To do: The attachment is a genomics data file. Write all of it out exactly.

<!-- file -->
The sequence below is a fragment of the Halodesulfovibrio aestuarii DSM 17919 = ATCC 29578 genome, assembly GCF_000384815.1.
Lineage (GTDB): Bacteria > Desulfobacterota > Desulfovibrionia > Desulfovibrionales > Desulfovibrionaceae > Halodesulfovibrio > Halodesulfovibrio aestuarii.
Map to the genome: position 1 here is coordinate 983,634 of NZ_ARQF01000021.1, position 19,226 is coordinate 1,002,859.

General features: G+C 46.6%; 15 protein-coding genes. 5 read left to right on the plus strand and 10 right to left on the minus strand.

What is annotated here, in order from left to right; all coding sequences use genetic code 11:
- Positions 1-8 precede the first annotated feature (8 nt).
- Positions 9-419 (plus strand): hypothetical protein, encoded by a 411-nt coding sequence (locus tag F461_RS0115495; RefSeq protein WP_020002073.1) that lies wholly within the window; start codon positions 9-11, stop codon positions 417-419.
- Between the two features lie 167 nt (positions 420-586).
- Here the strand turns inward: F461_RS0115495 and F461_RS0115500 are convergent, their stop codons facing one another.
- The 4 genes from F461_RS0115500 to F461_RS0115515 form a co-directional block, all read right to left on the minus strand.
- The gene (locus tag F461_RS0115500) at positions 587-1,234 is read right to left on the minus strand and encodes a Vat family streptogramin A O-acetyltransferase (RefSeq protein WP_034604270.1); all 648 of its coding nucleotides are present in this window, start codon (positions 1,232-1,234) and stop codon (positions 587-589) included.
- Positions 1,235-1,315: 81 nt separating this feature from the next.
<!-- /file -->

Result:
The sequence below is a fragment of the Halodesulfovibrio aestuarii DSM 17919 = ATCC 29578 genome, assembly GCF_000384815.1.
Lineage (GTDB): Bacteria > Desulfobacterota > Desulfovibrionia > Desulfovibrionales > Desulfovibrionaceae > Halodesulfovibrio > Halodesulfovibrio aestuarii.
Map to the genome: position 1 here is coordinate 983,634 of NZ_ARQF01000021.1, position 19,226 is coordinate 1,002,859.

General features: G+C 46.6%; 15 protein-coding genes. 5 read left to right on the plus strand and 10 right to left on the minus strand.

What is annotated here, in order from left to right; all coding sequences use genetic code 11:
- Positions 1-8 precede the first annotated feature (8 nt).
- Positions 9-419 (plus strand): hypothetical protein, encoded by a 411-nt coding sequence (locus tag F461_RS0115495; RefSeq protein WP_020002073.1) that lies wholly within the window; start codon positions 9-11, stop codon positions 417-419.
- Between the two features lie 167 nt (positions 420-586).
- Here the strand turns inward: F461_RS0115495 and F461_RS0115500 are convergent, their stop codons facing one another.
- The 4 genes from F461_RS0115500 to F461_RS0115515 form a co-directional block, all read right to left on the minus strand.
- The gene (locus tag F461_RS0115500) at positions 587-1,234 is read right to left on the minus strand and encodes a Vat family streptogramin A O-acetyltransferase (RefSeq protein WP_034604270.1); all 648 of its coding nucleotides are present in this window, start codon (positions 1,232-1,234) and stop codon (positions 587-589) included.
- Positions 1,235-1,315: 81 nt separating this feature from the next.